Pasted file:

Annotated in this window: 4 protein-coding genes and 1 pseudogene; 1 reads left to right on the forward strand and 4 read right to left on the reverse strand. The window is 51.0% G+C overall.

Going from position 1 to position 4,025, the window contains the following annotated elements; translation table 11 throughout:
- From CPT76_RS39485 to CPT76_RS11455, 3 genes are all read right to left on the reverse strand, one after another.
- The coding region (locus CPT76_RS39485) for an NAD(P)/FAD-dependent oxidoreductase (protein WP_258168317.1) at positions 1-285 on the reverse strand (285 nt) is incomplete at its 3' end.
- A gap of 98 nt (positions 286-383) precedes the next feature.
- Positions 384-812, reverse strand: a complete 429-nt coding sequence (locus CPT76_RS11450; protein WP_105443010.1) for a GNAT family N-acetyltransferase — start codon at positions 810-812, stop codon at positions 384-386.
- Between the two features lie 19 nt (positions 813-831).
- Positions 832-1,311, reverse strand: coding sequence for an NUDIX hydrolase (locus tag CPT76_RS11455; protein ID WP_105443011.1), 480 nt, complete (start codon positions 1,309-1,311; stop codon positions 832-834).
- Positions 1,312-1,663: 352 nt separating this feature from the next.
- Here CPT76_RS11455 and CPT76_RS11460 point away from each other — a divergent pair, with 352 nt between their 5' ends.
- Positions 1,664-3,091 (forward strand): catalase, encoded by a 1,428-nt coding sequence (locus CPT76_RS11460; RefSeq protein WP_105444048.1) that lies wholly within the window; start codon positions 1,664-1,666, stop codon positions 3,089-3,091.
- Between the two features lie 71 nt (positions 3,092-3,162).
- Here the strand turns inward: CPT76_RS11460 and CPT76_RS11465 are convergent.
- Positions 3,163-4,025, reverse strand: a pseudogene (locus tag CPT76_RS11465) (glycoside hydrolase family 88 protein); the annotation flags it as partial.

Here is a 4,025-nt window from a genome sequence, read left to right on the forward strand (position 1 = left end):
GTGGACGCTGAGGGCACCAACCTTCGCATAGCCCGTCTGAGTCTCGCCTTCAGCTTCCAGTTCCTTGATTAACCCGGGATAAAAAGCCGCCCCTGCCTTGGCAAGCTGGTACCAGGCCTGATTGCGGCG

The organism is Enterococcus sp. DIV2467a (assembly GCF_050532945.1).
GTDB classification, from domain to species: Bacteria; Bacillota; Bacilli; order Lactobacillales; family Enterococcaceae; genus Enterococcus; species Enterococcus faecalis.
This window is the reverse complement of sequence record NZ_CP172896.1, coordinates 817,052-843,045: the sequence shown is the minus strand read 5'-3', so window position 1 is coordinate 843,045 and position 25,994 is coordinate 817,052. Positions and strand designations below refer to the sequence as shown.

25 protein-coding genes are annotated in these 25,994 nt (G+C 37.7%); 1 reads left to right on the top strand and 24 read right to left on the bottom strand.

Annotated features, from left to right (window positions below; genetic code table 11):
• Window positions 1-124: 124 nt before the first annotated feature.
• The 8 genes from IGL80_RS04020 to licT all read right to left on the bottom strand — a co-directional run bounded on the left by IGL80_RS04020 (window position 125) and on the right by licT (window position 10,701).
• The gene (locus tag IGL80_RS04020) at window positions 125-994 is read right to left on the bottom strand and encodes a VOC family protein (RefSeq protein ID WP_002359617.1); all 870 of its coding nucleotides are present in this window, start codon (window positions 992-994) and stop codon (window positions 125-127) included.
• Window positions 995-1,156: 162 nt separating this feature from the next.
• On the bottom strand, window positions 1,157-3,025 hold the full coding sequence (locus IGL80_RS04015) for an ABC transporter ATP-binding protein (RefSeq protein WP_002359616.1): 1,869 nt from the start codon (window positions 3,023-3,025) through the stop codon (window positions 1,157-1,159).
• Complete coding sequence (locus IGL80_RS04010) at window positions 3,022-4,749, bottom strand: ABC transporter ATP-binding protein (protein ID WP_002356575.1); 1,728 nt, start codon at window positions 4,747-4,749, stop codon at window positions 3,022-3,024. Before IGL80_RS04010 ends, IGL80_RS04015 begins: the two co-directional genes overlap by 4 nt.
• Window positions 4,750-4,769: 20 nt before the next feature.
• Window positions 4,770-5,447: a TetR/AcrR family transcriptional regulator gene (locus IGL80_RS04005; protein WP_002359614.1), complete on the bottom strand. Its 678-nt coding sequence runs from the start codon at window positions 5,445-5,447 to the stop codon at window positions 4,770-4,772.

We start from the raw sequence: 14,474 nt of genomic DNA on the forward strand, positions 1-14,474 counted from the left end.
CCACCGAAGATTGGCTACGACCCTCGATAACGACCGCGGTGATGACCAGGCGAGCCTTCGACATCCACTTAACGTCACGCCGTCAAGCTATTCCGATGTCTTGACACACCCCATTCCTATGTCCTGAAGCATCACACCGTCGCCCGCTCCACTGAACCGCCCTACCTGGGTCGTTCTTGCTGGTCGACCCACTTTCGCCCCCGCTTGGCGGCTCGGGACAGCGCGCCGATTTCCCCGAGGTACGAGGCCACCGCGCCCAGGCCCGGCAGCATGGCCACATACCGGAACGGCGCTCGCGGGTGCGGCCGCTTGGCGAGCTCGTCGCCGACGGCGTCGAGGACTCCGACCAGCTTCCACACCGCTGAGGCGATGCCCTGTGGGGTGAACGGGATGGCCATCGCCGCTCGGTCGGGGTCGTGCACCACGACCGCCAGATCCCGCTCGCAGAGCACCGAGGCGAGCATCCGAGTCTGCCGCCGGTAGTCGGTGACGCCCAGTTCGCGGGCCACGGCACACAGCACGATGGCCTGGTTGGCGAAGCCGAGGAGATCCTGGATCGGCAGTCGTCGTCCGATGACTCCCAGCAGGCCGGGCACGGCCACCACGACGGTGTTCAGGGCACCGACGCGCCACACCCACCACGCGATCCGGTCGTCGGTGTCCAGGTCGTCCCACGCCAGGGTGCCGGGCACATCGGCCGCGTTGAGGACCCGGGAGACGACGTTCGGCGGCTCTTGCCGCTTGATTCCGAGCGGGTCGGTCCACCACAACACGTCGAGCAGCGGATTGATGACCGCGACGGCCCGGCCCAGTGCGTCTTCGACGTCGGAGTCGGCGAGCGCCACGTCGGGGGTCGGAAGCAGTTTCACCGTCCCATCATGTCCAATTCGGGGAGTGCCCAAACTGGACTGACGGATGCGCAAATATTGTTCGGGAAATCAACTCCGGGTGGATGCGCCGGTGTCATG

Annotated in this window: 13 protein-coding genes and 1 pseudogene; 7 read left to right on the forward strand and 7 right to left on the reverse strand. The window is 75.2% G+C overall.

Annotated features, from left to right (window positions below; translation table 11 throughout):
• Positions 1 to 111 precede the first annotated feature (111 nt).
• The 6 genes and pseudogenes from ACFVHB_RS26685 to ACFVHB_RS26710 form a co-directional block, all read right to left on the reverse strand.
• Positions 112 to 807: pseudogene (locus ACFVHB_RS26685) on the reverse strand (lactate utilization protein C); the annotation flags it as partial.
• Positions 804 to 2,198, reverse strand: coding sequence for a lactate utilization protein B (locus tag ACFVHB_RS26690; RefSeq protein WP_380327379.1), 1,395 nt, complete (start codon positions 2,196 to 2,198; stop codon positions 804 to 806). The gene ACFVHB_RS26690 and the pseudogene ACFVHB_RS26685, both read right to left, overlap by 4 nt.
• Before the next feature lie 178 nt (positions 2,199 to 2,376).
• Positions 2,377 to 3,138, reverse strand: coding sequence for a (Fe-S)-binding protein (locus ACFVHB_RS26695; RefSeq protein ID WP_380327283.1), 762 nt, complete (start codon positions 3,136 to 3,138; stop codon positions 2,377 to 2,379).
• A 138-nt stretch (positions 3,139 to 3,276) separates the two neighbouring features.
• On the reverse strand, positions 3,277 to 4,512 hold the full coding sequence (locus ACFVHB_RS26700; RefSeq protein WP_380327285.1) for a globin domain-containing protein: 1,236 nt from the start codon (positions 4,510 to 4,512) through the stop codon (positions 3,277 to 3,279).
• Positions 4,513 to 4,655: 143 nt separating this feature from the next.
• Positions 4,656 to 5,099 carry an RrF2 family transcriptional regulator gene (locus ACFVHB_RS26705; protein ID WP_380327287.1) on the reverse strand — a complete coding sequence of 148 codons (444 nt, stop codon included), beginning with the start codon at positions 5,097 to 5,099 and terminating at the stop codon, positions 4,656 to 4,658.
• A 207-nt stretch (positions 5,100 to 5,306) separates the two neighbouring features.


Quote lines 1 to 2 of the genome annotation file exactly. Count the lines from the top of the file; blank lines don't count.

Annotated in this window: 4 protein-coding genes and 1 pseudogene; 1 reads left to right on the forward strand and 4 read right to left on the reverse strand. The window is 51.0% G+C overall.

Going from position 1 to position 4,025, the window contains the following annotated elements; translation table 11 throughout: